Most of the deaths and injuries attributed to landmines laid by nation-states are in fact caused by terrorist use of IEDs—many of which qualify legally as landmines—and the unintended detonation of unexploded ordnance—known as explosive remnants of war (ERW)—left over from the world’s wars, ordnance that has no legal or practical connection to landmines. The pro-ban activists report this fact accurately in their underlying data, but their headline figures invariably leave the misleading impression that conventional APLs, those manufactured and laid by nation-states, are responsible for these casualties.
Thus, in 2019, the ICBL reported that “[i]n 2018…6,897 people were killed or injured by mines/ERW.” In fact, 3,789 of these casualties were caused by IEDs and 1,410 by ERW. Casualties caused by landmines are thus driven overwhelmingly by the use by terrorists and insurgents of landmine-like IEDs. In fact, far from reducing landmine use, the era of the Ottawa Convention has witnessed the rise of the IED as a weapon of war. The point of the Ottawa Convention now is to try to persuade the U.S. to abandon landmines in the hope that this will cause Al-Qaeda, ISIS, and their terrorist brethren to abandon their use of IEDs. In practice, this gives terrorists the freedom to target the very civilian populations that the U.S. is seeking to protect, and makes it easier for great powers like Russia to employ large troop formations, while denying U.S. forces the ability to use landmines to make it harder for the insurgents to get to the civilian populations or to shape the battlefield against conventional state enemies.
In fact, the amount of unexploded ordnance in the world—and the number of IEDs used—is a lagging function of the number and viciousness of the world’s wars. The late 1980s and 1990s saw many wars, in Afghanistan, Colombia, Eritrea, and the former Yugoslavia, among other places. It is not surprising that, as some of these wars cooled and unexploded ordnance was cleared, the number of casualties recorded by the Landmine Monitor declined steadily from 1999 to 2013. As war came to Libya, Syria, Ukraine, and Yemen, casualties caused by IEDs and unexploded ordnance increased. The Ottawa Convention is irrelevant to these trends.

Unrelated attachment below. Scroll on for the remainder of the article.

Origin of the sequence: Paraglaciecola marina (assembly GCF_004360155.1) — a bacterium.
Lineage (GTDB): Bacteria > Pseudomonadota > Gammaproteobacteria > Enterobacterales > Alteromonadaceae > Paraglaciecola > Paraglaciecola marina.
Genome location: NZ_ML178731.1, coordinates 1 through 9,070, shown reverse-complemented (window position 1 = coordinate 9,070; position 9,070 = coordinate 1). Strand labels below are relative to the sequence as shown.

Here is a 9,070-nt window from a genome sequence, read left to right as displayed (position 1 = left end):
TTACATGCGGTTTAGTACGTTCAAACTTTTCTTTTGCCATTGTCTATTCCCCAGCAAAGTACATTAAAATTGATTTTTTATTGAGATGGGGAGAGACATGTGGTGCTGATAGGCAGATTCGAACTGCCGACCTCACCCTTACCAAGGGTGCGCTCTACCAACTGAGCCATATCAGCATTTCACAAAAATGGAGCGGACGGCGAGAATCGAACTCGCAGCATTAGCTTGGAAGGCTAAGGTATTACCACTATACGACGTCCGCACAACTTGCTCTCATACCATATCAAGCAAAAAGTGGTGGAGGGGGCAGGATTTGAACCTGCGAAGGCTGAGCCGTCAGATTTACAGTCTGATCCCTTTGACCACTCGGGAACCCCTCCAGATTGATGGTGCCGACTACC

What is relevant to the decline in the number of casualties caused by conventional APLs is the billions of dollars the United States has spent cleaning up minefields that were laid by the world’s dictators. This humanitarian de-mining program, like those of other democracies, has been of far more practical use than any of the unverifiable and one-sided commitments contained in the Ottawa Convention. Since 1993, the United States has provided more than $3.4 billion in assistance to more than 100 countries, making the United States the world’s single largest financial supporter of conventional weapons destruction.
What the U.S. Should Do
The Trump Administration’s cancelation of the Obama landmine policy has, in effect, restored the policy the Obama Administration inherited from the George W. Bush Administration, which allowed U.S. forces to use non-persistent landmines outside the Korean Peninsula and emphasized the U.S. reliance on “smart” landmines. This policy was right in 2004, and it is right in 2020.
Under the Obama Administration, the U.S. abandoned the production and acquisition of APLs in 2014, though efforts to develop next-generation anti-vehicle landmines have continued. As of 2014, the U.S. had a stockpile of approximately 3 million APLs, which the Pentagon estimated would begin to decay in 2024 and would be “completely unusable” by 2034.
The U.S. should therefore:
- Continue its support for humanitarian demining;
- Assess the size and reliability of its existing stockpile of anti-personnel landmines;
- Develop, produce, and acquire advanced, non-persistent anti-personnel landmines in sufficient numbers to make the new policy effective in practice; and
- Announce that the U.S. has no intention of acceding to the Ottawa Convention unless and until a fully effective alternative to anti-personnel landmines is developed and deployed.
In his memo announcing the new U.S. policy, Defense Secretary Mark Esper was at pains to point out that land mines “serve as a force multiplier, helping U.S. forces to fight effectively against enemy threats, which may be numerically superior or capable of exploiting operational or tactical advantages over U.S. forces,” and that—like any weapon—landmines should be used in accordance with the international obligations the U.S. has accepted, and in ways that minimize unintended civilian casualties. This responsible assessment, which rightly rejects the all-or-nothing approach of the Ottawa Convention, is a sound basis for U.S. policy.
Ted R. Bromund, PhD, is Senior Fellow in Anglo–American Relations in the Margaret Thatcher Center for Freedom, of the Kathryn and Shelby Cullom Davis Institute for National Security and Foreign Policy, at The Heritage Foundation.